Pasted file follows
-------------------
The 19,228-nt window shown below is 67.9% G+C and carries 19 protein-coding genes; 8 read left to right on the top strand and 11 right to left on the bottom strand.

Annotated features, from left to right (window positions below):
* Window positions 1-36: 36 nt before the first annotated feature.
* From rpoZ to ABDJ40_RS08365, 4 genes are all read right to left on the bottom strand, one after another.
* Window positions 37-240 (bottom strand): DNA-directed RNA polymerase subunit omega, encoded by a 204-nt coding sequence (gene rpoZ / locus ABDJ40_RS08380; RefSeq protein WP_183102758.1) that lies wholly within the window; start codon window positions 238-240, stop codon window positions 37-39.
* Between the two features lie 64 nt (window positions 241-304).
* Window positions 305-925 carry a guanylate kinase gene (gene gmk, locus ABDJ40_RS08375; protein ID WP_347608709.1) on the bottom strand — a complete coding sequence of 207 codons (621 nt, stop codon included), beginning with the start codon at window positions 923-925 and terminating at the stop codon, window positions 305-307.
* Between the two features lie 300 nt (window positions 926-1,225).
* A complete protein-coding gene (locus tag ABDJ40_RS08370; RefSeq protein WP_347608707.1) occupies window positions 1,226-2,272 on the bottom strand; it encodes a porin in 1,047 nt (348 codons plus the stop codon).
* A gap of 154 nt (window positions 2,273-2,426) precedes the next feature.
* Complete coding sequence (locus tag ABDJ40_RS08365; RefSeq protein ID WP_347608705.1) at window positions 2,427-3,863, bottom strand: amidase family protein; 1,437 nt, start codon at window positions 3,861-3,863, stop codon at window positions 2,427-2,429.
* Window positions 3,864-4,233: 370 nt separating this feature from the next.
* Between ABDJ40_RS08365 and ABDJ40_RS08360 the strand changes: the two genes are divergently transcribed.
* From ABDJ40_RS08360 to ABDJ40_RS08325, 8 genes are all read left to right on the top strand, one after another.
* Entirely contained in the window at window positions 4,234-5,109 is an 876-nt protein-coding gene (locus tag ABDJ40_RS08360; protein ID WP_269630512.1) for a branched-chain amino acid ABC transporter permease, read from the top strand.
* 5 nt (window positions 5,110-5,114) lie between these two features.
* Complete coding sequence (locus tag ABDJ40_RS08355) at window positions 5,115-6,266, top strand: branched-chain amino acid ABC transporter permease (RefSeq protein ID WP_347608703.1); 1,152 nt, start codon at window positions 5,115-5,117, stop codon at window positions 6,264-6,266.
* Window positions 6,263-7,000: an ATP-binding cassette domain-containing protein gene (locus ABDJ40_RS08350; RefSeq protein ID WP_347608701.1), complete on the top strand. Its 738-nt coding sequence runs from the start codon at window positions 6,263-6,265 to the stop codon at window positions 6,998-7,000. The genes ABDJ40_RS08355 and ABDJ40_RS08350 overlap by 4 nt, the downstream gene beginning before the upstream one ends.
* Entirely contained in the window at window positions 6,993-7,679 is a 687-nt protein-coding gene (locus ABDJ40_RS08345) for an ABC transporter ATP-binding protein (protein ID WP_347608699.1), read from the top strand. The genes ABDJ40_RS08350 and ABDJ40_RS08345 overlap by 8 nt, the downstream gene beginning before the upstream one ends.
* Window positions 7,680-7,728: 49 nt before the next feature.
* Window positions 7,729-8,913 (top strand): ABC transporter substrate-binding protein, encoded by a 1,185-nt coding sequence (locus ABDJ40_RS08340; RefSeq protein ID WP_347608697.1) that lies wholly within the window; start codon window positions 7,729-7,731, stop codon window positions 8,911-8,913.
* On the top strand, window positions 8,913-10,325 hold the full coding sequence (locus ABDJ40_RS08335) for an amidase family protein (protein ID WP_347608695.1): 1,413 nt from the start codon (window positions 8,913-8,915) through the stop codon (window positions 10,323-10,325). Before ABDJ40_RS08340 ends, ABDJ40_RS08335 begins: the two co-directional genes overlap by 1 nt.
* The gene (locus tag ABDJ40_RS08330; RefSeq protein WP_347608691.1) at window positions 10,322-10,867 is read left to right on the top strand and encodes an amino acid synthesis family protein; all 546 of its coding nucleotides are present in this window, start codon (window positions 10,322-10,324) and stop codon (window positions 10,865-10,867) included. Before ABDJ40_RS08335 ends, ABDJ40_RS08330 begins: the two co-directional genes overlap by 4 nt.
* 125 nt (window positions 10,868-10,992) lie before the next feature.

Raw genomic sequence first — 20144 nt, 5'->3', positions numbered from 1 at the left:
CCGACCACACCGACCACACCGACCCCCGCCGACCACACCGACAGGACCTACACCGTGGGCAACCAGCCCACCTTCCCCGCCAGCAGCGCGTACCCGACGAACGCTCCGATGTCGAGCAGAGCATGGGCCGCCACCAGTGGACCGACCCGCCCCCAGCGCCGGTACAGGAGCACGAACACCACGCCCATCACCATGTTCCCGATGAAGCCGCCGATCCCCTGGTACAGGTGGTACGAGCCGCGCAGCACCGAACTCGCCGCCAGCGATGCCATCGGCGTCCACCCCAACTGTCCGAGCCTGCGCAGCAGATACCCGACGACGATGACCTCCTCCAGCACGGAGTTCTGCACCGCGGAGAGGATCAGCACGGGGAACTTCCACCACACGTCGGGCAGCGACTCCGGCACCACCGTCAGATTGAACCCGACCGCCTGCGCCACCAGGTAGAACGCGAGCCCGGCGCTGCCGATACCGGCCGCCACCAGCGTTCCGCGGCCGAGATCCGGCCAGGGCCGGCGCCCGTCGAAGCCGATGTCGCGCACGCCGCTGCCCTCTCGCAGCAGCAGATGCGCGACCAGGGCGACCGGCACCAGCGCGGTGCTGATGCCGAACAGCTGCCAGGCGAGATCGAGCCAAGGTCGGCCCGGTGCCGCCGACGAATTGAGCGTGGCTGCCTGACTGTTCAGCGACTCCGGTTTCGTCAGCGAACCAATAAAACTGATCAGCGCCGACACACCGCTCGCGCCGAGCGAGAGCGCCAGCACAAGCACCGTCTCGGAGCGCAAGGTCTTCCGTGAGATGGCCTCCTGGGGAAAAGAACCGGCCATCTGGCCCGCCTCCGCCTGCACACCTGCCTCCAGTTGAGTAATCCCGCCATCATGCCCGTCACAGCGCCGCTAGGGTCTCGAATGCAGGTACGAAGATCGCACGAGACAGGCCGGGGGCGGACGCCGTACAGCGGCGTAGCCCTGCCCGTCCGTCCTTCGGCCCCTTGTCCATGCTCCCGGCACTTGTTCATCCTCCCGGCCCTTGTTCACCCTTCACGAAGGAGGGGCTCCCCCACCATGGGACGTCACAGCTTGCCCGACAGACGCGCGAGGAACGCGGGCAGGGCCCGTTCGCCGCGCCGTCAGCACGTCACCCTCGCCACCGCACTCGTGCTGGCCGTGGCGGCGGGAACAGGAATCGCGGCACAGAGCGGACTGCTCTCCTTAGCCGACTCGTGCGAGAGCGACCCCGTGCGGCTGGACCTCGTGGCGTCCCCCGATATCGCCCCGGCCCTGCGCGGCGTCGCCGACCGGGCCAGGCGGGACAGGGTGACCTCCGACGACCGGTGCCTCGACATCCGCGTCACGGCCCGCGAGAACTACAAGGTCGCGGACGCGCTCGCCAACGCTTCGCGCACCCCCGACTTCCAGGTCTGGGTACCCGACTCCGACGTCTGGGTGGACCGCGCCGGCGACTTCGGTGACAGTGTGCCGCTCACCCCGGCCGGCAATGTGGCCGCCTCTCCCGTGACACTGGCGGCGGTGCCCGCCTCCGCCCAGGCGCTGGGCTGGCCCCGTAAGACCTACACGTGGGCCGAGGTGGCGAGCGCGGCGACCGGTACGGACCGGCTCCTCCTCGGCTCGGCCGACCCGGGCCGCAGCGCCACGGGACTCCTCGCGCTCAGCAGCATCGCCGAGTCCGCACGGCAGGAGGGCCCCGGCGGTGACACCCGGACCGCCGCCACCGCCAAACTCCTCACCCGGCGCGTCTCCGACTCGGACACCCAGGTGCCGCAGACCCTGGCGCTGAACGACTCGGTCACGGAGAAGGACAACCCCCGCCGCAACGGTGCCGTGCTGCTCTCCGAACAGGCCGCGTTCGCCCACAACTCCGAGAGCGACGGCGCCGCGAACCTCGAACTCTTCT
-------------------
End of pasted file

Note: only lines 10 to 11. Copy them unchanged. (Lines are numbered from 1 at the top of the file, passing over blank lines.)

* A gap of 154 nt (window positions 2,273-2,426) precedes the next feature.
* Complete coding sequence (locus tag ABDJ40_RS08365; RefSeq protein ID WP_347608705.1) at window positions 2,427-3,863, bottom strand: amidase family protein; 1,437 nt, start codon at window positions 3,861-3,863, stop codon at window positions 2,427-2,429.